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Evolution of mating types in finite populations: The precarious advantage of being rare

Abstract : Sexually reproducing populations with self‐incompatibility bear the cost of limiting potential mates to individuals of a different type. Rare mating types escape this cost since they are unlikely to encounter incompatible partners, leading to the deterministic prediction of continuous invasion by new mutants and an ever‐increasing number of types. However, rare types are also at an increased risk of being lost by random drift. Calculating the number of mating types that a population can maintain requires consideration of both the deterministic advantages and the stochastic risks. By comparing the relative importance of selection and drift, we show that a population of size N can maintain a maximum of approximately N1/3 mating types for intermediate population sizes, whereas for large N, we derive a formal estimate. Although the number of mating types in a population is quite stable, the rare‐type advantage promotes turnover of types. We derive explicit formulas for both the invasion and turnover probabilities in finite populations.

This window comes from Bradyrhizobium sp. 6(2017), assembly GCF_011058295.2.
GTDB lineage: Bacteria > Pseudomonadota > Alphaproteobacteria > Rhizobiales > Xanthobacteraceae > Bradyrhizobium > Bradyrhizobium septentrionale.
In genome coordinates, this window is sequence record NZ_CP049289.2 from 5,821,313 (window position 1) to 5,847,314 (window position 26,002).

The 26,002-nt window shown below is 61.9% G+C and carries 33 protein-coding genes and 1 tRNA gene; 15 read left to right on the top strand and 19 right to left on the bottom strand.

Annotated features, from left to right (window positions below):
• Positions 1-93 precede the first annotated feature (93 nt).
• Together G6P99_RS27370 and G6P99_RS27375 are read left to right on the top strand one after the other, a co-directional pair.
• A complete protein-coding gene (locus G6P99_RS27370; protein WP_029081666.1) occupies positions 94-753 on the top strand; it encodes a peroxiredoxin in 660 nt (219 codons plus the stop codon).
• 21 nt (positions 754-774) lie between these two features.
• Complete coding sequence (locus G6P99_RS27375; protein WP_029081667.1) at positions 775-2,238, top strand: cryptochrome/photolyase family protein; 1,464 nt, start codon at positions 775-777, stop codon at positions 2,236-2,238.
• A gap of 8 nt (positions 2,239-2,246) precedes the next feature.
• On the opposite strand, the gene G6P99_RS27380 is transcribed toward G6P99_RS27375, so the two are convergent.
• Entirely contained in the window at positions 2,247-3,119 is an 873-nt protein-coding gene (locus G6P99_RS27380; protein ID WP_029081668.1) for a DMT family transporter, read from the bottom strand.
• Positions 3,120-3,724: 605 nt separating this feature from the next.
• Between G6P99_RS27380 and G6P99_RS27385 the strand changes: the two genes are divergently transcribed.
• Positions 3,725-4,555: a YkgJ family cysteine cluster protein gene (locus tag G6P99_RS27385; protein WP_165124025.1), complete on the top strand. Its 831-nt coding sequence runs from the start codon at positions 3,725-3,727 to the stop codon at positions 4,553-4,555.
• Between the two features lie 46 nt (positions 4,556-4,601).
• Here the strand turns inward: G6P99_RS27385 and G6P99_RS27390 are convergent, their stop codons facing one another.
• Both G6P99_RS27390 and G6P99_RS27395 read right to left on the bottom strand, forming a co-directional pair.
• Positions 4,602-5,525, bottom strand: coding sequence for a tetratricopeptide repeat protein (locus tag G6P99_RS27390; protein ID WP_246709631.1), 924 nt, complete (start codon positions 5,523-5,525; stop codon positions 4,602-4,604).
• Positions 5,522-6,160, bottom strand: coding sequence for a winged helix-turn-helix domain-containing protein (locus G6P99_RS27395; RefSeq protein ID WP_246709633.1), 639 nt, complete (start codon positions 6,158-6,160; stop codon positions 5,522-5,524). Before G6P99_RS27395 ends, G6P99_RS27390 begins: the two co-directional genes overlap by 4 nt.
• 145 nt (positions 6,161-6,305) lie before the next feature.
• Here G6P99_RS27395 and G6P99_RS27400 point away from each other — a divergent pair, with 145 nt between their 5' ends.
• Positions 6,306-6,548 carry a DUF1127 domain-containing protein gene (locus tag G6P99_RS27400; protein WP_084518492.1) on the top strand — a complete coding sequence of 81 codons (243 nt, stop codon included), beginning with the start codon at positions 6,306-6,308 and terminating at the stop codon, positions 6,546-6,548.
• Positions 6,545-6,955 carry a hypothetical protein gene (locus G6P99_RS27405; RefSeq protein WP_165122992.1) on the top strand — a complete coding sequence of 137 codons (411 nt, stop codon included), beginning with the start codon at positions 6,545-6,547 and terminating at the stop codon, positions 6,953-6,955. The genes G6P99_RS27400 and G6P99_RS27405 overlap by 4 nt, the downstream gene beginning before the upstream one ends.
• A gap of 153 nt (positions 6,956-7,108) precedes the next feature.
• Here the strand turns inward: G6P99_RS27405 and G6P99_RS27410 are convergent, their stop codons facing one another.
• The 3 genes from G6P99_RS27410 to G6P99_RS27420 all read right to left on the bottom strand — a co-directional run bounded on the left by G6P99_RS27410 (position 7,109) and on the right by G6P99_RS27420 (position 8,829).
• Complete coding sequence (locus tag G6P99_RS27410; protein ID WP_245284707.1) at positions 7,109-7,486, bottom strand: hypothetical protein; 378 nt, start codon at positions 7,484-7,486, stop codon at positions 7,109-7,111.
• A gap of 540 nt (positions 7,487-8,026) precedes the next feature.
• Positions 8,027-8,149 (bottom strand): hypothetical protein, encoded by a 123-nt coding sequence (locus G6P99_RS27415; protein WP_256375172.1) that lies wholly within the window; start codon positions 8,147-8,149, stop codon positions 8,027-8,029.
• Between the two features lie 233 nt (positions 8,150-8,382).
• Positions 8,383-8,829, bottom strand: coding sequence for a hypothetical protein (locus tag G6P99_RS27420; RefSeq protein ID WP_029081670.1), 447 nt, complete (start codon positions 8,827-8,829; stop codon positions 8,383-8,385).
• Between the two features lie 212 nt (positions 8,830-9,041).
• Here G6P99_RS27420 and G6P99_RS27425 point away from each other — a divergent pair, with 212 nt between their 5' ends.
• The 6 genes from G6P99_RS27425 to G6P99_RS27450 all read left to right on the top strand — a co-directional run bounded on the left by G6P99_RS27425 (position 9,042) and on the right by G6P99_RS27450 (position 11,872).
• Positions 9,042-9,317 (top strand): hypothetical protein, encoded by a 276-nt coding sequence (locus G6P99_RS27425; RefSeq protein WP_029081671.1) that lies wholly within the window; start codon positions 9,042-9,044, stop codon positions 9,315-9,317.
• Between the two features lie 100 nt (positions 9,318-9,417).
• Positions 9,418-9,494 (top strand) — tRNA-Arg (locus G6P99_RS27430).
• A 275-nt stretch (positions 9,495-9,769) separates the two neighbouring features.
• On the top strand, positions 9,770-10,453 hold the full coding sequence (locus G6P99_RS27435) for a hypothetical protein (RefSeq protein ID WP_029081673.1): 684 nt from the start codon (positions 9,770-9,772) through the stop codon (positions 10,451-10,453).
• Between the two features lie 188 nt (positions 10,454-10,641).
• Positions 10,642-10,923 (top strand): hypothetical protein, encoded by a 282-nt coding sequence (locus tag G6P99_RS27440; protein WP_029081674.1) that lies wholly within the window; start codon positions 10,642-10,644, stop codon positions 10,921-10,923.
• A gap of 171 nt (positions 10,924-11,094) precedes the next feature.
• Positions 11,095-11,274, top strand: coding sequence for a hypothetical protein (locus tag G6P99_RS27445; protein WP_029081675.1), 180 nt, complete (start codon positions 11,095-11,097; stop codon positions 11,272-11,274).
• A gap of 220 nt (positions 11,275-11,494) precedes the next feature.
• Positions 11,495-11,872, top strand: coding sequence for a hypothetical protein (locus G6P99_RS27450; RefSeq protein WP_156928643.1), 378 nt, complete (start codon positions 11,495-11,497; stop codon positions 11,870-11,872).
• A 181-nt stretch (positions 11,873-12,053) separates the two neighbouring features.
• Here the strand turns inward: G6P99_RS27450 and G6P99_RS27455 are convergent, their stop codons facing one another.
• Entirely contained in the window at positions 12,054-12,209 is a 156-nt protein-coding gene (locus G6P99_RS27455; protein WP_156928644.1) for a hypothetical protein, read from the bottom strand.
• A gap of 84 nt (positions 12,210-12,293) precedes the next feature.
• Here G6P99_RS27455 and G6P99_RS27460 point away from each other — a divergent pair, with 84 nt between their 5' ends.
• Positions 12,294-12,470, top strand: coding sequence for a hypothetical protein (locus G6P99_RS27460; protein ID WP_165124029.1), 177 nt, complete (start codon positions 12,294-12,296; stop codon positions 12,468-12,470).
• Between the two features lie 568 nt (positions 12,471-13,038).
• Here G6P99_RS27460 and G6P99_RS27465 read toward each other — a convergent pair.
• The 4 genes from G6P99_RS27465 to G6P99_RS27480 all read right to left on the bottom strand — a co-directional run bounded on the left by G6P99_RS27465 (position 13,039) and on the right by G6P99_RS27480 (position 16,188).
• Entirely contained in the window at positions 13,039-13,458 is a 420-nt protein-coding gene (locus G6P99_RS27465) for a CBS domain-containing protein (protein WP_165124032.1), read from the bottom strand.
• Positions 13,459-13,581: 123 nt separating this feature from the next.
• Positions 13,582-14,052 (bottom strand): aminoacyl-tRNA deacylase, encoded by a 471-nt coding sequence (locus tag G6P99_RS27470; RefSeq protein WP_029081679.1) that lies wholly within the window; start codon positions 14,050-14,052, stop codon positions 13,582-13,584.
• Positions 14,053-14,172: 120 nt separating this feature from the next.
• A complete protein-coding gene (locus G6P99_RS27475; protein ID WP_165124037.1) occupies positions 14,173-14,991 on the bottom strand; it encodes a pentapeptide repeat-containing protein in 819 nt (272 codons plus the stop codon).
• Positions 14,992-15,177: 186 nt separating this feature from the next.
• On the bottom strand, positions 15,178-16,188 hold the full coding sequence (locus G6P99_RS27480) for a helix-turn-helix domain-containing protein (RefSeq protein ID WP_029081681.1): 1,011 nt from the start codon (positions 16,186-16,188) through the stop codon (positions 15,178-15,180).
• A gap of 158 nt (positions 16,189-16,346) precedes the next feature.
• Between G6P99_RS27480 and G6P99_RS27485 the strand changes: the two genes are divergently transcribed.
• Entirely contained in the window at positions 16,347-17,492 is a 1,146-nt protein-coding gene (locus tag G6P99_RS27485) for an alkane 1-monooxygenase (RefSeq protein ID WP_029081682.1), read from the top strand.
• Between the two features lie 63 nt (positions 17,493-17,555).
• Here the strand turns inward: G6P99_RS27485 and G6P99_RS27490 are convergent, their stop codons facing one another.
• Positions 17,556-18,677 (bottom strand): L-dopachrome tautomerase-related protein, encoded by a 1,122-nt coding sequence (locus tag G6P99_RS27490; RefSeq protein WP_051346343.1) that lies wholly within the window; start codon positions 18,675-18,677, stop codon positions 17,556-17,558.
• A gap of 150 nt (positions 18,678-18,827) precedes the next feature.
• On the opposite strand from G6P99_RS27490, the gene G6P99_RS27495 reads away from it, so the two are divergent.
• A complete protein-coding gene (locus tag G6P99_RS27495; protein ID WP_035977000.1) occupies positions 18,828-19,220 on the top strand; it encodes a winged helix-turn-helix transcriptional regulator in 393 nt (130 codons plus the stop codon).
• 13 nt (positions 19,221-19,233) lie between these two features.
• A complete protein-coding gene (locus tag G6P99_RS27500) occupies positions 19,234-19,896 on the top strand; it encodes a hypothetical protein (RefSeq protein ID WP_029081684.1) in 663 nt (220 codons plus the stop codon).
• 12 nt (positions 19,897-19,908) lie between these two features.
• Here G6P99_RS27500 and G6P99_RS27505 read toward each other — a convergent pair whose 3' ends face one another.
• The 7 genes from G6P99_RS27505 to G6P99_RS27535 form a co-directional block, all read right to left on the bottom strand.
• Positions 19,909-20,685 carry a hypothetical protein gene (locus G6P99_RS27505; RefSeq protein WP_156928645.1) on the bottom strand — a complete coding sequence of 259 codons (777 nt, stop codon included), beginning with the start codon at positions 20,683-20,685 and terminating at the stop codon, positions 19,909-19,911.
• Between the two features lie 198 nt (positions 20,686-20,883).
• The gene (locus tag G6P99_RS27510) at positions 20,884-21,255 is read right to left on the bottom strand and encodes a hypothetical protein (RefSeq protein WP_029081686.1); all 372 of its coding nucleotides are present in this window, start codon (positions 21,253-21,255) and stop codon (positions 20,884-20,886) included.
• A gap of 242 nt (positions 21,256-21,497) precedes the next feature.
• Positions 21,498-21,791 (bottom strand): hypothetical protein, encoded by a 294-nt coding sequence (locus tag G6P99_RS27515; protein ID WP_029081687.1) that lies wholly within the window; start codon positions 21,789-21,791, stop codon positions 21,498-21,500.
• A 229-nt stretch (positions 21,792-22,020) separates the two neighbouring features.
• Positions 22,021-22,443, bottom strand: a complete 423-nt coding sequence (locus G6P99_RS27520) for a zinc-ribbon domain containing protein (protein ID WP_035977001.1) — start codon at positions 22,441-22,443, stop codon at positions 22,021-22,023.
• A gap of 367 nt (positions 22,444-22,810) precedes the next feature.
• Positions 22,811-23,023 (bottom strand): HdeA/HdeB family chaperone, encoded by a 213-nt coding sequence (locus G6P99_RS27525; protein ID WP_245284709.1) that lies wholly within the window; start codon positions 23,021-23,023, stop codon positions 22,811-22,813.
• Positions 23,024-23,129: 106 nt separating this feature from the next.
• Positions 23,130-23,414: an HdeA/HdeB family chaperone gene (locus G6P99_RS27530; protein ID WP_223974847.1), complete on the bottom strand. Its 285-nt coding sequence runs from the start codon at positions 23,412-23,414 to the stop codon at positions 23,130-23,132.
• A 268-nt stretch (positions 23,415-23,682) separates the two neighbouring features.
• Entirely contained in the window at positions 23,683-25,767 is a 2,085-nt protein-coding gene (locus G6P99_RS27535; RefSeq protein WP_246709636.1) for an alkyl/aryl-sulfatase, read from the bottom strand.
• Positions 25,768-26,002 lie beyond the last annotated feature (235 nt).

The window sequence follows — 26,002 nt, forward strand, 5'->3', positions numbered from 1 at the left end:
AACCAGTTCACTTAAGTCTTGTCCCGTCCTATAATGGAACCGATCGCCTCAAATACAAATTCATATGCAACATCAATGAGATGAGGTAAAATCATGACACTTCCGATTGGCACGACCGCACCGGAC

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Peter Czuppon, David Rogers. Evolution of mating types in finite populations: The precarious advantage of being rare. Journal of Evolutionary Biology, Wiley, In press, 32 (11), pp.1290-1299. ⟨10.1111/jeb.13528⟩. ⟨hal-02311340⟩

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